How does the intuition created by years together manifest in the music?

Well, there could be a nod of the head or a lean of the shoulder that suggests “I might be going this way…” But yeah, we’ve played together so long we basically read each others’ minds. It’s like one beast. We’ve come back for rehearsal before where we’ll walk in, go “One, two, three, four” and within a few measures, we look at each other and go “Wow!” 

We’re the messengers of this thing that’s happening. Without planning, we create openings for improvising, and we’re really good at it. Ben and I know each other so well that we automatically know the right voicings for the parts we’re playing together. We don’t even talk about it – I just know that if he’s playing a particular sound, I go to a certain note and it works. And vice-versa. If you watch closely, you’re seeing people communicating on a deep, spiritual level – and themselves being a little amazed while they’re doing it. That’s the thrill of it all. 

It’s hard to describe, but I think compared to a lot of bands, there’s a telepathy that makes it magical. The Stones have that, too; when Charlie (Watts, drummer) plays, they don’t think about it, it’s just chemistry. I’m not comparing us to them, but it’s just the idea of musical communication between people who are really tuned-in together. I don’t think you get that with a lot of bands.

Campbell onstage with a ’65 Gibson Firebird V.

The mix of skill, intuition, the personalities, and the songs.

Yeah… it’s the whole beast.

Have you sorted out guitars and amp rigs for the tour?

We don’t have any idea (laughs)… but typically, I’ll have my normal amp rig. And most of the stuff that we use for the familiar songs will involve the same guitars because they make the right sounds. But, for this tour we have the Webb Sisters coming out to sing backup – they were out with Leonard Cohen’s band and they’re really good. So we’ll have them, which I’m thinking will help us go deeper into the catalog and play some songs we don’t normally play. If we do that, I may have to pull out certain different guitars for those songs. But we’ll only know that after we get to rehearsing.

Does Ron (Blair, bassist) get to decide what he’ll take out, or do you and Tom have some input?

Nah, he’s got a great sense of tone – always has. He has a couple great Fenders and a Harmony bass. He does his thing and we trust him – never had a need to question him.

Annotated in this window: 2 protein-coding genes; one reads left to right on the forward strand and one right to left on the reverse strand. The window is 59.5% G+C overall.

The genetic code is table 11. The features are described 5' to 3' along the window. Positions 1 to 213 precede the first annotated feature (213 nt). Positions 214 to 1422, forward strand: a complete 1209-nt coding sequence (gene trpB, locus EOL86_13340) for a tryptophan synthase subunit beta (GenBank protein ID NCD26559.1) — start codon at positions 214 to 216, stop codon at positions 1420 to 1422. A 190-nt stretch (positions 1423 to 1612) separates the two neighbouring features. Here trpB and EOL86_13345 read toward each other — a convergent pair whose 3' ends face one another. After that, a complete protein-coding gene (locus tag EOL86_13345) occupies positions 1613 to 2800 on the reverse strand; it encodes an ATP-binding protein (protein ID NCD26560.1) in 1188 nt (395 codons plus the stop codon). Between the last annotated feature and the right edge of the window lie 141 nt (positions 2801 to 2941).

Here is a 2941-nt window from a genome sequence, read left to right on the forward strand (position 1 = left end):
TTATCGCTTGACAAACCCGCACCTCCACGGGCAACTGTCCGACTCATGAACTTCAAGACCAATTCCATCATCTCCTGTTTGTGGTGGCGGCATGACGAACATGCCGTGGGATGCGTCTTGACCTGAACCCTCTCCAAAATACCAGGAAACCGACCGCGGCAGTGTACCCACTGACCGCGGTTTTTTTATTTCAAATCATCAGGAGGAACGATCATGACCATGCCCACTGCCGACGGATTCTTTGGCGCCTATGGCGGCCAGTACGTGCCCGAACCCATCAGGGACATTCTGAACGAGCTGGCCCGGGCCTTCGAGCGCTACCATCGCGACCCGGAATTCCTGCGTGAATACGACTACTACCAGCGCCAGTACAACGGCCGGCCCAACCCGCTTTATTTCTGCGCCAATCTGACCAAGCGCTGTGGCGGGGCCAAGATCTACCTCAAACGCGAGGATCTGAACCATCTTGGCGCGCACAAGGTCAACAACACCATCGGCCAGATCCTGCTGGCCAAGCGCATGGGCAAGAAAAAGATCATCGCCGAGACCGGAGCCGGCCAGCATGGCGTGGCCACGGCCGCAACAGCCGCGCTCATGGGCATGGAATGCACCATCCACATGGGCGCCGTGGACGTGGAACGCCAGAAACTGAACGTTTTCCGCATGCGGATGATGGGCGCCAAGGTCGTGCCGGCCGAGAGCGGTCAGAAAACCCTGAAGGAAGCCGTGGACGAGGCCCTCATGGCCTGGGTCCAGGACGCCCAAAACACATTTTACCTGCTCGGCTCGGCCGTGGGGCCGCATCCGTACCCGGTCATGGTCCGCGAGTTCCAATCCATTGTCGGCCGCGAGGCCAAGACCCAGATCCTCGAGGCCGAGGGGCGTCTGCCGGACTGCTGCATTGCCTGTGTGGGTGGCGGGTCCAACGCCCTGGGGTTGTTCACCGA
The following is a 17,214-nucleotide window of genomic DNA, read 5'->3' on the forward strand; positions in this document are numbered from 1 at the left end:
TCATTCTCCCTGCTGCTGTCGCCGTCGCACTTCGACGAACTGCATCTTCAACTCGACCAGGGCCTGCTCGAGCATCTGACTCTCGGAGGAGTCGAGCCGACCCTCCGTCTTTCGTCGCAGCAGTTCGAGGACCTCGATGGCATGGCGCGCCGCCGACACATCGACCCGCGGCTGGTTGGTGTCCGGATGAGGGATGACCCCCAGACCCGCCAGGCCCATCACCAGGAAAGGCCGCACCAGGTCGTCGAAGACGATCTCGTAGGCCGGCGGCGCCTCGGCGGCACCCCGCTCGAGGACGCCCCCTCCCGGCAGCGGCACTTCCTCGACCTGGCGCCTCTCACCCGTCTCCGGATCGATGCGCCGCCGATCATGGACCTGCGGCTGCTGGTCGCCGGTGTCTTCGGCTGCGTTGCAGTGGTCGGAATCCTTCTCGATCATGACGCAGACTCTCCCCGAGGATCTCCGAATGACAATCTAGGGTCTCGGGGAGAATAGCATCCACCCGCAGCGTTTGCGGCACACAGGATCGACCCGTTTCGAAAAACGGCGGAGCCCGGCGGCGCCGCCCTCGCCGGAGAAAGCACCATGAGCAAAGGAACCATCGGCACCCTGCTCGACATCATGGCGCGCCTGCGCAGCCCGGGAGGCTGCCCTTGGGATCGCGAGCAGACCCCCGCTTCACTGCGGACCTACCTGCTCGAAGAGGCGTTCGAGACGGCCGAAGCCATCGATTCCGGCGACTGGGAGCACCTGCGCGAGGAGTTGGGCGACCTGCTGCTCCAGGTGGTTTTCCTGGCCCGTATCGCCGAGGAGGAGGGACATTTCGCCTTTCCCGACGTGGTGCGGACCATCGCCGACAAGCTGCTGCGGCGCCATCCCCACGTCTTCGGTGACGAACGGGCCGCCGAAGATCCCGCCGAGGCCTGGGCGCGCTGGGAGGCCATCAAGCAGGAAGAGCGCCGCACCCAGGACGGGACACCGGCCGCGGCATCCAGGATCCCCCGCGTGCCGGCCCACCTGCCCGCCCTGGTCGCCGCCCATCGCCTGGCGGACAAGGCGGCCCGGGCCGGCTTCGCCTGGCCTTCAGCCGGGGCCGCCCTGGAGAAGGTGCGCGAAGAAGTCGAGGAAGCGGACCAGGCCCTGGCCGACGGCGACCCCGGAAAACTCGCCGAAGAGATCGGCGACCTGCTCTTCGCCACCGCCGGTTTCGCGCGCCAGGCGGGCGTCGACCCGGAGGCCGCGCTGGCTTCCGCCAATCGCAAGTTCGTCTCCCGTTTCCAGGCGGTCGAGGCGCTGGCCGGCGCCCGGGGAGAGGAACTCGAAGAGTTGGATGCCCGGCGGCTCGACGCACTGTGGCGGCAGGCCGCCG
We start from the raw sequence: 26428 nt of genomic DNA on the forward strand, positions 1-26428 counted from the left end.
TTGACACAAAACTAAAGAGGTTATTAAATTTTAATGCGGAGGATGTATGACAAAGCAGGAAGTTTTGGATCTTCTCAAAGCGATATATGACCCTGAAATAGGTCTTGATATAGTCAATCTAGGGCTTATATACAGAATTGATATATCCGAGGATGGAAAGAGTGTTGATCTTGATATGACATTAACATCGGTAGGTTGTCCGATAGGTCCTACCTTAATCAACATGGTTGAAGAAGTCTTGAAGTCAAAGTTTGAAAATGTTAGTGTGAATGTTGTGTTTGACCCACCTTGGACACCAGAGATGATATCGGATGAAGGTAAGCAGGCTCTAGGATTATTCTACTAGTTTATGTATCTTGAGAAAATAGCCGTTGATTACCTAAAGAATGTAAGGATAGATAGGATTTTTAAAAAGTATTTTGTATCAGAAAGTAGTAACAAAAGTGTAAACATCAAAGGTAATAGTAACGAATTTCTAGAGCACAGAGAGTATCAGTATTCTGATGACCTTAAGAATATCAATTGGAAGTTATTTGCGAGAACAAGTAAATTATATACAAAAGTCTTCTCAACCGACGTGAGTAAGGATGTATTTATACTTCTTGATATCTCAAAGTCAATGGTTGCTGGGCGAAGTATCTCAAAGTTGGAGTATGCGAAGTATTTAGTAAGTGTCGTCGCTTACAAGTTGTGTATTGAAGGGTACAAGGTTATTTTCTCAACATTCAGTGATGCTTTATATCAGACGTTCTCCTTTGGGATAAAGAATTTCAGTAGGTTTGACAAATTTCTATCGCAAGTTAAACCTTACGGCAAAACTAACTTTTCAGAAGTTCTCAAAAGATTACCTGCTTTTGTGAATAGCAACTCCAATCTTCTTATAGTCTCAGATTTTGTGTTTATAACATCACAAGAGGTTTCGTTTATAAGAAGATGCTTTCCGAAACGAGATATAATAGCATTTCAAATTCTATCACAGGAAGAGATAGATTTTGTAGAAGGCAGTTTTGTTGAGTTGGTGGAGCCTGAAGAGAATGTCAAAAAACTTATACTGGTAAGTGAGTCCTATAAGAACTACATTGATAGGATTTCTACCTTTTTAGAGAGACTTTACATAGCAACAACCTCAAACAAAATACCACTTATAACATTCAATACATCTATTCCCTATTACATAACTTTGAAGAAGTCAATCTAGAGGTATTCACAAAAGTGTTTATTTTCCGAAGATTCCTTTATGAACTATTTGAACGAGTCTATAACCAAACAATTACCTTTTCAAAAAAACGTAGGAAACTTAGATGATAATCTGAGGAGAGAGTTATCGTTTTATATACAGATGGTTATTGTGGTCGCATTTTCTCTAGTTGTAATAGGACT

Joe Walsh is opening for better than half the shows.

Yeah, how cool is that? I love Joe! 

He’s pretty easy to get along with…

We’ve done a few gigs together and talked here and there. It’s always a joy seeing him. And he’s a great player. It’s going to be a great bill – lots of guitar. I’m sure we’ll hang out.

Have you ever had the chance to sit with him and talk about guitars and gear?

Yes, a few years ago the Heartbreakers played the Hollywood Bowl. I’d just gotten my ’59 Les Paul and I took it to the gig. Joe came with Jeff Lynne, and I said, “Joe, you gotta see my new guitar,” and I played it on a couple songs. As we were getting ready to go up for an encore, Joe came running over and said, “That guitar!” I said, “What?” And he goes, “It’s a monster!” (laughs) So he’s like me – a little kid when it comes to gear. He’s just such a riot – really positive energy.

Is that the first ’Burst you’ve had?

Yes, it is! It took me 40 years to save up enough money (laughs)!

This 1950 Fender Broadcaster is one of Campbell’s live mainstay guitars, and this ’60s Rickenbacker 360 was for many years one of Tom Petty’s primary stage guitars.

Should it seem odd that you hadn’t had one years before?

Well, that thick Les Paul sound is not something we explored until more recently. If you think about the Heartbreakers’ sound, we’re a jangly sort of band, with Fenders and Rickenbackers. That’s how we started out. I did have a goldtop back in the day, with P-90s. It’s a great guitar. But the Heartbreakers’ sound – early sound, especially – is jangly.

Many years ago, [guitar dealer] Albert Molinaro came to my house right before a tour and said, “I’ve got this sunburst Les Paul you might like. I’ll leave it with you for a few days.” It was something like 50 grand – this was before they went out of control – and that was a lot of money for me. So I tried it for a few days and thought, “…it’s kinda dark-sounding and heavy…” so I told him, “Nah, I don’t think I want it,” and had him pick it up. So, off I went out on tour… and my wife called a few days later and said, “Ya know, I think you ought to get that guitar. I have a hunch it’ll be a good investment.” So I called Albert, but he said, “Sorry, man, I already sold it.”